3 Amphibians of Poland s urban areas 119 world (e.g. Vershinin 1990, see also Hamer & McDonnell 2008). Before 1990, only a few articles were published on this topic (e.g. Krai 1983). Juszczyk (1989) described the occurrence of amphibians in Kraków, and the data were gathered between 1922 and However, this paper, published after the author's death, was not very thorough and lacked detailed ecological conclusions. It seems that studies on amphibians in urban habitats started later compared to other vertebrates. For this reason, we still have only basic information available on the subject. Especially lacking are data on the long-term changes in species composition in particular areas in relation to increasing urbanization. A simple and commonly used method of amphibian studies in urban habitats is to describe the occurrence of breeding individuals of particular species in city water bodies in relation to the level of human modifications done to the banks and close surroundings of water bodies. Such research has allowed for some conclusions to be drawn about amphibian reaction to urbanization pressure. It became possible to reveal which species are sensitive to urbanization, which species withdraw from cities as well as species that are rather resistant (Mazgajska 1996, Hamer & McDonnell 2008). Most studies, though, point out the negative influence of urbanization on the number of amphibian species and describe an amphibian decrease as the urbanization gradient increases (Mazgajska 1996, Siwak & Chętnicki 2000, Hamer & McDonnell 2008). According to Hamer & McDonnell (2008), urbanization and the related changes in habitats, are now and will be in the future the main threats for amphibians worldwide. Taken into consideration amphibian habitat requirements, urban areas are frequently characterized by: degradation and vanishing of optimal terrestrial habitats, large spatial isolation o f suitable habitats - architectural barriers and road networks prevent amphibians from moving to or from breeding water bodies, smaller number of suitable water bodies, changes in water bodies (both physical as well as water chemistry and pollution), high penetration of banks by human (and dogs), higher impact of exotic species (e.g. fish and plants), higher average yearly temperatures and lower humidity (Hamer & McDonnell 2008). To prevent amphibian decline related to urbanization, detailed, large-scale studies are necessary. Such studies must concern occurrence, abundance, and requirements o f amphibian species, so that it will be possible to recognize ecological mechanisms that link urbanization and this specific group o f vertebrates. This special issue is a response to international as well as Polish interest in the study of amphibians in urban areas. When we started with this thematic issue, there were at least 23 different papers that dealt with batrachofauna in Polish cities. As far as we know, amphibians living in the following cities have been studied: Kraków (Guzik et al. 1996), Wroclaw (Mrowieć 1999, Kierzkowski & Ogielska 2001, Ogielska 2000), Wałbrzych (Baluka 2000, Tomalka-Sadownik 2008), Warszawa (Mazgajska 1996, 1998, 2008, 2009, Derecka 2005, Żebrowski 2007), Lublin (Chobotow & Czamiawski 1999), Białystok (Siwak et al. 2000), Oława (Majtyka 2006), Olsztyn (Majewski & Nowakowski 2001, Nowakowski et al. 2008), Poznań (Pawłowski 1993), Chorzów (Sołtysiak 2004), Łódź (Stopczyński 1998, Stopczyński et al. 2004), Słupsk (Hetmański et al. 2008), Szczecin (Pilecka-Rapacz et al. 2003), Gniezno (Adamiak 2008), Toruń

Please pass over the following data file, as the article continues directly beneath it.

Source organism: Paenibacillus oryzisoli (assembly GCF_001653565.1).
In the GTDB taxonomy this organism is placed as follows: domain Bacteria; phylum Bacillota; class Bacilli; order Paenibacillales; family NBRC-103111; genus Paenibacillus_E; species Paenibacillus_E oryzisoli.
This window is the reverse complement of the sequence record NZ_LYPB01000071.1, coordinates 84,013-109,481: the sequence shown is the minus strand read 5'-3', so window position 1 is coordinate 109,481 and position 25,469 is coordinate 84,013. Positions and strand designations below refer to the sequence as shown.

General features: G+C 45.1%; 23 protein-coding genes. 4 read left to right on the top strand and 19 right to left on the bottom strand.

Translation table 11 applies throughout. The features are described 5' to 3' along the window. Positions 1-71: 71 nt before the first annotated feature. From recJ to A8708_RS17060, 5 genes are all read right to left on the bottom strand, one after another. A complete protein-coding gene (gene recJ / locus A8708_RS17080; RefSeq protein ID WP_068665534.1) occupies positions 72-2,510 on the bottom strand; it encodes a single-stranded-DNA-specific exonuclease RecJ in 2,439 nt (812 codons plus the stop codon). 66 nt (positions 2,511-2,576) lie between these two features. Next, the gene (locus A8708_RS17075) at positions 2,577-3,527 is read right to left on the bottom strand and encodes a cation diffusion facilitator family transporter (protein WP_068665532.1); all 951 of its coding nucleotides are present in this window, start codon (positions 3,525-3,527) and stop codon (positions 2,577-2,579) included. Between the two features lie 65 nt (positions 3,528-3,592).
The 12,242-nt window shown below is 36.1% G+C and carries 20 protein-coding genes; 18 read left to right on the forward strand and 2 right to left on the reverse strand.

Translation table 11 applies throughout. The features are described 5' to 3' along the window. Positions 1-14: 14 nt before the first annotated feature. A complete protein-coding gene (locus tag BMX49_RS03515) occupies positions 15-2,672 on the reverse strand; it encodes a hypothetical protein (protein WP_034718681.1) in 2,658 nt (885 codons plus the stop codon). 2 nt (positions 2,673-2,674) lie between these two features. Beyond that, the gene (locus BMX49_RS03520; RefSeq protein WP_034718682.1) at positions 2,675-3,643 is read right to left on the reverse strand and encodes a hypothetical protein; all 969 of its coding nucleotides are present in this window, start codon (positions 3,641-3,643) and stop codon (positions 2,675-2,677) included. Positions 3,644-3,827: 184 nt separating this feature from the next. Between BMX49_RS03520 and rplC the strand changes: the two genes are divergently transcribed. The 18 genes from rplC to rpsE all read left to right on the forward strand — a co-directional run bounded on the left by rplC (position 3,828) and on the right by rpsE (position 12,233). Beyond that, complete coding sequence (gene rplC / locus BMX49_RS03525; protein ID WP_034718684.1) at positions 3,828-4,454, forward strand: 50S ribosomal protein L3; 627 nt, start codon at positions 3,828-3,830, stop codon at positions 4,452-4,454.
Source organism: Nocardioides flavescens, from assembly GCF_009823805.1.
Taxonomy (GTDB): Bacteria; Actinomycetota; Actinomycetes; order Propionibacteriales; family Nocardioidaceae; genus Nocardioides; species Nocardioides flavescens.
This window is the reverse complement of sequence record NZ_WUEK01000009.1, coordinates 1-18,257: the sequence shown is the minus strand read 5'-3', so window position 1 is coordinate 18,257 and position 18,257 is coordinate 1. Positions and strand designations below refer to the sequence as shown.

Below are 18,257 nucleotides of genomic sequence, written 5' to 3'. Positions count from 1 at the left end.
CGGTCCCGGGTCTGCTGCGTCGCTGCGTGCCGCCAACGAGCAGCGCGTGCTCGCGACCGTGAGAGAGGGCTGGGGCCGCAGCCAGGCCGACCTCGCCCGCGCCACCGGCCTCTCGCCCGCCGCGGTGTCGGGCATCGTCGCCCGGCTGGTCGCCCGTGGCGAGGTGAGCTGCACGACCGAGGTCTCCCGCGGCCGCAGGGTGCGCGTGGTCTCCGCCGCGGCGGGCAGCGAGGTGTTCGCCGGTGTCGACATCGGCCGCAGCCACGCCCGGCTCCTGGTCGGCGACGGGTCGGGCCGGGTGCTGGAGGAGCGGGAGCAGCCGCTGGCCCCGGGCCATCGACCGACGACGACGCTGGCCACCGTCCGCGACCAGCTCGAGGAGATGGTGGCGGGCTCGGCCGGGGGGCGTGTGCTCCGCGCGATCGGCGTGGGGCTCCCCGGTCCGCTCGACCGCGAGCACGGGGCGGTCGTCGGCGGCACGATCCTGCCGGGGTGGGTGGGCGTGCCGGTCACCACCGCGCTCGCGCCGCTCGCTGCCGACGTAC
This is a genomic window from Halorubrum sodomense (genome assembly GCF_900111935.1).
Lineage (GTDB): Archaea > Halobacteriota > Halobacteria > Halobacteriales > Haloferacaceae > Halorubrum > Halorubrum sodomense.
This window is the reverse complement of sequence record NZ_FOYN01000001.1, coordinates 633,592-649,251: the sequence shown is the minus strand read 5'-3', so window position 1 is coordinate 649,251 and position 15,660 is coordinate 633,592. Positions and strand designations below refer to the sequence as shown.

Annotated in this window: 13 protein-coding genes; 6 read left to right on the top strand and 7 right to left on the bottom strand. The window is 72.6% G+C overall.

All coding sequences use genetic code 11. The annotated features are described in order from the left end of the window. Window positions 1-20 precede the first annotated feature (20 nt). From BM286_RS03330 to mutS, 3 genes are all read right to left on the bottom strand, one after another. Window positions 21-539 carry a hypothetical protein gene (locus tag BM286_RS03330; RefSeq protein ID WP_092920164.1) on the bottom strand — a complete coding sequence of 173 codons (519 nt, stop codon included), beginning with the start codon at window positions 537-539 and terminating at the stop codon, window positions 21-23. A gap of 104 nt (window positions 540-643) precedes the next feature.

4 120 J. Mazgajska and T. D. Mazgajski (Przystalski et al. 2007) and Zielona Góra (Najbar et al. 2005). Despite our efforts some written materials may not be listed here. Some of the above mentioned studies were already published, but mostly in local scientific journals in Polish, others are included as abstracts or short papers to conference materials, and a few are unpublished thesis available only in university libraries. As a result, those materials are difficult to obtain, and results of the studies are not widespread in Poland or abroad. There were other problems with those studies/publications. The data presentation usually made wider comparisons between cities impossible, due to e.g. lack of comparable methods used during fieldwork, incomplete description of study sites (water bodies) etc. Thus, despite the many studies, it was hard to make a good review or meta-analysis of results obtained so far. It was difficult to draw any general conclusions concerning factors related with urbanization and their influence on particular amphibian species. In this issue we trying to encourage scientists who work on the subject of amphibians in urban areas to present their results (including those already partially published) in a uniform, standardized way. Such a homogeneous presentation o f results would allow for comparison o f data about different-sized cities, structure, and geographic location. Generalizations concerning ecology o f particular amphibian species in relation to urbanization, may then be made. It is also important to document the population status of amphibians in particular periods o f time. Documentation is important for monitoring purposes Gniezno Zielona G óra Lublin W ałbrzych Fig. 1. Location of nine Polish cites for which data are presented in this issue.